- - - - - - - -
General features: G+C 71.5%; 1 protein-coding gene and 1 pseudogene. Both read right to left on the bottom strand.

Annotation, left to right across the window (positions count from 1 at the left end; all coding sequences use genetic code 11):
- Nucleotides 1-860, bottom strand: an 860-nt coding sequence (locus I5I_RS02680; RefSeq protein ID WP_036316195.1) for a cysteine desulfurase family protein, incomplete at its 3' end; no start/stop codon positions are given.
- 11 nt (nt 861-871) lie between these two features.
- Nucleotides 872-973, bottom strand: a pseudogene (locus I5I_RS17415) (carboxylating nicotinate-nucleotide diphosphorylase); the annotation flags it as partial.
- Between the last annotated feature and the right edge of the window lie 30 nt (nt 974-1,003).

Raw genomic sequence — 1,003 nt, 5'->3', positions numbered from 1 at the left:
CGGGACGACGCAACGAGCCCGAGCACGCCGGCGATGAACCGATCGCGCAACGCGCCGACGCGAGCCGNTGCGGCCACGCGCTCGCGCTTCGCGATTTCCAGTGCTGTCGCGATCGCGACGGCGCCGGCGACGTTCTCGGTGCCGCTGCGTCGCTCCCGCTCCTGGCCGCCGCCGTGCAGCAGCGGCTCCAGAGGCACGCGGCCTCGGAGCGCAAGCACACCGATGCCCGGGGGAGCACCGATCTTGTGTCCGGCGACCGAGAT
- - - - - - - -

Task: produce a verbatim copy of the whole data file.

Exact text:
General features: G+C 71.5%; 1 protein-coding gene and 1 pseudogene. Both read right to left on the bottom strand.

Annotation, left to right across the window (positions count from 1 at the left end; all coding sequences use genetic code 11):
- Nucleotides 1-860, bottom strand: an 860-nt coding sequence (locus I5I_RS02680; RefSeq protein ID WP_036316195.1) for a cysteine desulfurase family protein, incomplete at its 3' end; no start/stop codon positions are given.
- 11 nt (nt 861-871) lie between these two features.
- Nucleotides 872-973, bottom strand: a pseudogene (locus I5I_RS17415) (carboxylating nicotinate-nucleotide diphosphorylase); the annotation flags it as partial.
- Between the last annotated feature and the right edge of the window lie 30 nt (nt 974-1,003).

Raw genomic sequence — 1,003 nt, 5'->3', positions numbered from 1 at the left:
CGGGACGACGCAACGAGCCCGAGCACGCCGGCGATGAACCGATCGCGCAACGCGCCGACGCGAGCCGNTGCGGCCACGCGCTCGCGCTTCGCGATTTCCAGTGCTGTCGCGATCGCGACGGCGCCGGCGACGTTCTCGGTGCCGCTGCGTCGCTCCCGCTCCTGGCCGCCGCCGTGCAGCAGCGGCTCCAGAGGCACGCGGCCTCGGAGCGCAAGCACACCGATGCCCGGGGGAGCACCGATCTTGTGTCCGGCGACCGAGAT